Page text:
Cult of the River | E. Christopher Clark

Cult of the River


The Cult of the River is a religious sect centered on the worship of the goddess Mira and the celestial body believed to be her domain: The River Without End. Founded by Munchkin and Gillikin halflings, the sect splintered from the duotheistic Old Faith when it renounced the goddess Phina and devoted itself entirely to the worship of one sister-goddess over the other.


The Cult is seen by most Edenians as extreme and in dire need of regulation, particularly with regard to their practice of ritualistic drowning, but they were recognized as an official religion by the Council of Five during the Second Age—and thereby granted all of the protections offered to such organizations. And though the five representatives who signed that proclamation are often derogatorily called the “Council of Corruption,” their ruling on the matter is recognized to this day.



As former Dhoshmorans themselves, River Cultists hold sacred the canonical tales “The Myth of Mother’s Rock” and “The Sisters and the Simulation.” Where they part ways with traditionalists, however, is in their belief that the goddess of chaos (Phina) has forsaken the land which bears her name, and that the only path to salvation is through Phina’s sister and opposing force: Mira.


As such, River Cultists live orderly lives where structure and discipline are valued above all else—to the point of fetishization. Everything in a River Cultist’s life is done on a schedule. Every part of their homes must be just so. And the development of relationships must adhere to a prescribed timeline.


Aside from their belief in the benefits of ritualistic drowning (about which see more below), River Cultists’ adoption of distorted versions of chivalry and courtly love are the characteristics for which they are best known.


Ritualistic Drowning

As the popularity of “Riverism” grew, with refugees from the latest failed reality believing they might never get to go home again, the hardest objection for Cultist recruiters to overcome was “the whole drowning thing.”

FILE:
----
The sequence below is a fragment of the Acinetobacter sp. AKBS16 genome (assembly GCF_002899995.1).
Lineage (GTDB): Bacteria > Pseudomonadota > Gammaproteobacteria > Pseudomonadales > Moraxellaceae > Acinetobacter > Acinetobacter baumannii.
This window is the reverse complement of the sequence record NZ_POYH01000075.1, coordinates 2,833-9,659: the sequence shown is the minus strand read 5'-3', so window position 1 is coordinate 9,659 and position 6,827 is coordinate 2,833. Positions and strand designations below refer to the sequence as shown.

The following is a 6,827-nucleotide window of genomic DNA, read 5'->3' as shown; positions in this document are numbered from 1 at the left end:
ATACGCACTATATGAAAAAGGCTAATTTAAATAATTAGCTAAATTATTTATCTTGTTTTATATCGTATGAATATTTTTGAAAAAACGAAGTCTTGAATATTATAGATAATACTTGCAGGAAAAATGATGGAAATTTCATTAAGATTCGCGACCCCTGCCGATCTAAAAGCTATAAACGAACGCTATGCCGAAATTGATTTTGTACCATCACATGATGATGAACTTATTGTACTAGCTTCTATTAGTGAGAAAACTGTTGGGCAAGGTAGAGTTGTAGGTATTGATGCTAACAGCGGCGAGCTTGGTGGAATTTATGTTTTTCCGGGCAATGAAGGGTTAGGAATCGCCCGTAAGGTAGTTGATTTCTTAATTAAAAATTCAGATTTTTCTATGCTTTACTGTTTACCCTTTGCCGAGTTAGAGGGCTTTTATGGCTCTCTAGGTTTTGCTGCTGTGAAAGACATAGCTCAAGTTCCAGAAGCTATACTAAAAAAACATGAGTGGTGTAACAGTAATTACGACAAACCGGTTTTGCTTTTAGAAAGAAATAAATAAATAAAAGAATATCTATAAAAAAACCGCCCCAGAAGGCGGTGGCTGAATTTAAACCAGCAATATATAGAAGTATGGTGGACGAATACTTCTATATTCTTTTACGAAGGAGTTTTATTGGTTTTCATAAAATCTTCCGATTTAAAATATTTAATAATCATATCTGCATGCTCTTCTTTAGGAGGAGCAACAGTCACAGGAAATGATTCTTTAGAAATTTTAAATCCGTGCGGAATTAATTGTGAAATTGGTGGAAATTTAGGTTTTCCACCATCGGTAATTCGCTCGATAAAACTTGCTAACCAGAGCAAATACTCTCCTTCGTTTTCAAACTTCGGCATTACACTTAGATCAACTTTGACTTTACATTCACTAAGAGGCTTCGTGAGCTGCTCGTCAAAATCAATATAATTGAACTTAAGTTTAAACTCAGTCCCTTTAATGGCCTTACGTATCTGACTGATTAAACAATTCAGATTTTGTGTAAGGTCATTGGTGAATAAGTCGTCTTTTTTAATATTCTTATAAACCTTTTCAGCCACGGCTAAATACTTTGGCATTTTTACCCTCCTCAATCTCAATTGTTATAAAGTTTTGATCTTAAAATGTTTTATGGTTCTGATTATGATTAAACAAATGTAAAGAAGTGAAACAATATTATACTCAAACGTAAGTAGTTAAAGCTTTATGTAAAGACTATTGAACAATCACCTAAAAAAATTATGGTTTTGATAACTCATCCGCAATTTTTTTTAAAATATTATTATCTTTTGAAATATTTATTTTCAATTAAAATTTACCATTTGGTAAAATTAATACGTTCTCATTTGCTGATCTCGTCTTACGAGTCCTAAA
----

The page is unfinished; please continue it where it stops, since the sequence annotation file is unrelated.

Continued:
Though many interested parties came from places where immersion in water was seen as a purifying act, none could quite get over the act of watching a person struggling for life as their head was held under water by a priest for minutes on end—not at first, at least.


And yet, Cultists had stories—stories of communing with the goddess Mira herself if one could hold one’s self still for long enough, if one could learn not to fight the river’s embrace—and these stories were intoxicating for people who felt as if all hope was lost in the purgatorial paradise they found themselves in. And so, like the waters of a river after a storm, the ranks of the Cult swelled and swelled.

Founding Date
Religious, Cult
River Cultists


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Dec 25, 2022 01:26 by Chris L

The "drowning thing"! Lol, sounds creepier when you describe it like that!

For your consideration, my submissions for the WorldAnvil Worldbuilding Awards 2024. (I've also included some of my favorites other worldbuilders.)

Dec 25, 2022 02:47 by E. Christopher Clark

LOL, right?! I love how the right words in the right order can totally change the way we perceive something.

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